Originally published on Project NOSH
Call it fuel to keep the pasta business boiling.
Last week artisanal pasta company Sfoglini announced the close of a $2.5 million round of funding. Investment group Almanac Insights led the round, with Fresh Source Capital and several individual investors taking part. The funding marks the first equity raise for the brand, which has previously closed convertible notes to support its growth.
Sfoglini produces 28 varieties of organic pasta which retail from $5.99-$7.99. The line is currently sold online as well as in 40 Whole Foods Markets. The brand aims to differentiate itself in the crowded category by using 100 percent organic American-grown grains combined with local ingredients. The result is a diverse portfolio of both traditional, such as whole grain reginetti, and non-traditional pasta varieties, such as beet fusilli and saffron malloreddus.
Sfoglini exemplifies Almanac’s investment thesis, which is to support companies that are striving to better the food system while simultaneously seeing high growth, fund founder David Barber told NOSH.
“Sfoglini proves good agriculture and artisan techniques can produce an affordable and delicious food future,” Barber said. “[The company] is an example of an early stage ‘lean-in partnership’ that demonstrates the young entrepreneurial model.”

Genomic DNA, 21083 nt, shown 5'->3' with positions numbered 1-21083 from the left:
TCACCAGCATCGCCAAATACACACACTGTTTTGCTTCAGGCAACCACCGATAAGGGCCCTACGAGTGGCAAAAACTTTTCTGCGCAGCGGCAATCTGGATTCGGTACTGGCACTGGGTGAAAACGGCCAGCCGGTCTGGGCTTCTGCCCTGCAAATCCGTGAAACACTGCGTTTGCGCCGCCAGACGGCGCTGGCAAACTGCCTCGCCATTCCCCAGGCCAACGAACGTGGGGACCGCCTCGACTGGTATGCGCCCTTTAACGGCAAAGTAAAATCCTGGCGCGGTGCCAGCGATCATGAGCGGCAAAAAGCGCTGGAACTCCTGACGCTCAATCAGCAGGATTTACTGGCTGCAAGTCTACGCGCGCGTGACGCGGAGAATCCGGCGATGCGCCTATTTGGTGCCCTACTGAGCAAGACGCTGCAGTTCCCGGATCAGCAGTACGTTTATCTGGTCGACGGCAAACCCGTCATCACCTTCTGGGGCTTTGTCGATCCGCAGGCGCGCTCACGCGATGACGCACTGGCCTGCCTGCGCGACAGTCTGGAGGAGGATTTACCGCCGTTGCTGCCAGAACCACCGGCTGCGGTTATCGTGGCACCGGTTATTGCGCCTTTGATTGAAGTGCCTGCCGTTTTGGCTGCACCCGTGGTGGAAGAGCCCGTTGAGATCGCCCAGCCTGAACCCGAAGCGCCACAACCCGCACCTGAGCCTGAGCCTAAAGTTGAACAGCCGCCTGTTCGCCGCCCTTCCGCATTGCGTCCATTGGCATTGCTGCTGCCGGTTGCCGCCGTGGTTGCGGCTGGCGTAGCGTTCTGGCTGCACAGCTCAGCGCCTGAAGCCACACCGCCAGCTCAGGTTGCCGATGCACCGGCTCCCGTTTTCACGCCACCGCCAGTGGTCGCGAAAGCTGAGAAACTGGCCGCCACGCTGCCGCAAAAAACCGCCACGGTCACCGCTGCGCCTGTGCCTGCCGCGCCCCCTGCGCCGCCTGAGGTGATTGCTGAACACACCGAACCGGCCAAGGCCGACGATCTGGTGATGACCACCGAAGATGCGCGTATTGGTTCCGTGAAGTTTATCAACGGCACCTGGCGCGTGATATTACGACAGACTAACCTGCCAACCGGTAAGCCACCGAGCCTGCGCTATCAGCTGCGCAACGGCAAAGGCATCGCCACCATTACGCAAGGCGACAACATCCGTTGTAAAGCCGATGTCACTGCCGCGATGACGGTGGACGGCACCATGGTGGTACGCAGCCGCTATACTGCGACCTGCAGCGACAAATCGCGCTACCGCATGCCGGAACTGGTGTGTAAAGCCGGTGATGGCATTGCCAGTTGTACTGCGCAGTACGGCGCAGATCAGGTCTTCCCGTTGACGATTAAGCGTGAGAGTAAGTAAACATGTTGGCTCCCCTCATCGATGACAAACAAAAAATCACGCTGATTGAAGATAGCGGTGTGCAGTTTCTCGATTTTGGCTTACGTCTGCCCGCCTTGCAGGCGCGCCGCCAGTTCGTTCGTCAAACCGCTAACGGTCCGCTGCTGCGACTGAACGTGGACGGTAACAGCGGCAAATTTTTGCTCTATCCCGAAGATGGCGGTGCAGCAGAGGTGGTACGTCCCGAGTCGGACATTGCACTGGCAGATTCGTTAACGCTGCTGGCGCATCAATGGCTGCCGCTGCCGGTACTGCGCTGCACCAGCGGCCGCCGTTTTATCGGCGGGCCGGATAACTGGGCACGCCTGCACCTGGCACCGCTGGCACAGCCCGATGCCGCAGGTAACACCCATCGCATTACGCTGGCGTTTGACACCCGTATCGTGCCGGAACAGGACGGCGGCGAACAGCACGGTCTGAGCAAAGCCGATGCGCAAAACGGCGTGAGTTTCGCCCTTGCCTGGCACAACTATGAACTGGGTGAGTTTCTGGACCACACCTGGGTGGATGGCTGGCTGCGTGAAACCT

Scott Ketchum, Sfoglini’s co-founder, said that the company was drawn to Almanac’s “support of good farming and agriculture practices.” Ketchum also noted that Almanac’s model of partnering with a slate of advisors to advise its portfolio brands will also help accelerate the company’s growth with everything from marketing insights to distribution to food service.
Sfoglini recently relocated from a smaller production space in Brooklyn to a 40,000 square foot pasta production facility in Coxsackie, New York. The new facility will allow the brand to increase production sevenfold.
Prior to the move, Sfoglini reported that it had $1 million in sales. The brand expects to more than double its sales in its first year of production in the new plant, and hopes to grow to $10 million within the next several years.
Ketchum told NOSH that the funds will go towards completing this expansion into the new facility and hiring new team members. The capital was needed in order to help the brand scale to its next stage of development.
“We are transitioning from Sfoglini the start-up to Sfoglini the better mass-produced pasta maker,” Ketchum said. “[But] no matter how big we grow, you won’t see us cut corners – we think that’s what sets us apart, and that’s what ultimately will continue to drive our growth.